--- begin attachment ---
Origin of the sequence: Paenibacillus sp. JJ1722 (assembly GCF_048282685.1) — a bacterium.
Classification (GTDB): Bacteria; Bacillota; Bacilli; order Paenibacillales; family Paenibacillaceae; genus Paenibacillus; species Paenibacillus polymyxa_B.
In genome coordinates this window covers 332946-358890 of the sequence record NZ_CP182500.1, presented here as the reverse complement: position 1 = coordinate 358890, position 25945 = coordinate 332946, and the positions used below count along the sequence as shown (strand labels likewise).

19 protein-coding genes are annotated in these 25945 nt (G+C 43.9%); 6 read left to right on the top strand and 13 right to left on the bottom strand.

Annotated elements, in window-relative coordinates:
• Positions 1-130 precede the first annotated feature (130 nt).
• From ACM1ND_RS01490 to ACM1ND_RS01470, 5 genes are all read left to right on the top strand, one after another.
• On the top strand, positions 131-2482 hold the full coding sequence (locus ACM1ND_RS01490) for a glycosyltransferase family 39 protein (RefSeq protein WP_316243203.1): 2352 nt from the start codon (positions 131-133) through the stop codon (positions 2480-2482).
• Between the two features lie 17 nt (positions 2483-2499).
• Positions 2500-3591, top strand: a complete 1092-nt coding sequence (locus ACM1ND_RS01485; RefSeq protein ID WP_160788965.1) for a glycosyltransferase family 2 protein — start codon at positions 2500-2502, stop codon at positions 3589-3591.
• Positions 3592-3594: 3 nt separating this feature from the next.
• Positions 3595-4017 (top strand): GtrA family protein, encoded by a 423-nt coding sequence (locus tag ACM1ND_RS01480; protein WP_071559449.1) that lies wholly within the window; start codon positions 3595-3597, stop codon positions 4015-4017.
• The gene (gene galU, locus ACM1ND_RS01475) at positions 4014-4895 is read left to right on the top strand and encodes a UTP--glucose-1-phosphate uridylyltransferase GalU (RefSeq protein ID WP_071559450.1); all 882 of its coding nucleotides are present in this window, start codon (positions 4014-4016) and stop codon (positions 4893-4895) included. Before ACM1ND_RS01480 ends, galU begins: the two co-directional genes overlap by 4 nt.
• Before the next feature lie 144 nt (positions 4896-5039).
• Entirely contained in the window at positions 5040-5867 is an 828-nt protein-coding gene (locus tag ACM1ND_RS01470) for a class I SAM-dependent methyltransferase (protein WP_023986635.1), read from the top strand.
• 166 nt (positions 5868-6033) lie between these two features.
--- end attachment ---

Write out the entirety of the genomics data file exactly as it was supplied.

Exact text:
Origin of the sequence: Paenibacillus sp. JJ1722 (assembly GCF_048282685.1) — a bacterium.
Classification (GTDB): Bacteria; Bacillota; Bacilli; order Paenibacillales; family Paenibacillaceae; genus Paenibacillus; species Paenibacillus polymyxa_B.
In genome coordinates this window covers 332946-358890 of the sequence record NZ_CP182500.1, presented here as the reverse complement: position 1 = coordinate 358890, position 25945 = coordinate 332946, and the positions used below count along the sequence as shown (strand labels likewise).

19 protein-coding genes are annotated in these 25945 nt (G+C 43.9%); 6 read left to right on the top strand and 13 right to left on the bottom strand.

Annotated elements, in window-relative coordinates:
• Positions 1-130 precede the first annotated feature (130 nt).
• From ACM1ND_RS01490 to ACM1ND_RS01470, 5 genes are all read left to right on the top strand, one after another.
• On the top strand, positions 131-2482 hold the full coding sequence (locus ACM1ND_RS01490) for a glycosyltransferase family 39 protein (RefSeq protein WP_316243203.1): 2352 nt from the start codon (positions 131-133) through the stop codon (positions 2480-2482).
• Between the two features lie 17 nt (positions 2483-2499).
• Positions 2500-3591, top strand: a complete 1092-nt coding sequence (locus ACM1ND_RS01485; RefSeq protein ID WP_160788965.1) for a glycosyltransferase family 2 protein — start codon at positions 2500-2502, stop codon at positions 3589-3591.
• Positions 3592-3594: 3 nt separating this feature from the next.
• Positions 3595-4017 (top strand): GtrA family protein, encoded by a 423-nt coding sequence (locus tag ACM1ND_RS01480; protein WP_071559449.1) that lies wholly within the window; start codon positions 3595-3597, stop codon positions 4015-4017.
• The gene (gene galU, locus ACM1ND_RS01475) at positions 4014-4895 is read left to right on the top strand and encodes a UTP--glucose-1-phosphate uridylyltransferase GalU (RefSeq protein ID WP_071559450.1); all 882 of its coding nucleotides are present in this window, start codon (positions 4014-4016) and stop codon (positions 4893-4895) included. Before ACM1ND_RS01480 ends, galU begins: the two co-directional genes overlap by 4 nt.
• Before the next feature lie 144 nt (positions 4896-5039).
• Entirely contained in the window at positions 5040-5867 is an 828-nt protein-coding gene (locus tag ACM1ND_RS01470) for a class I SAM-dependent methyltransferase (protein WP_023986635.1), read from the top strand.
• 166 nt (positions 5868-6033) lie between these two features.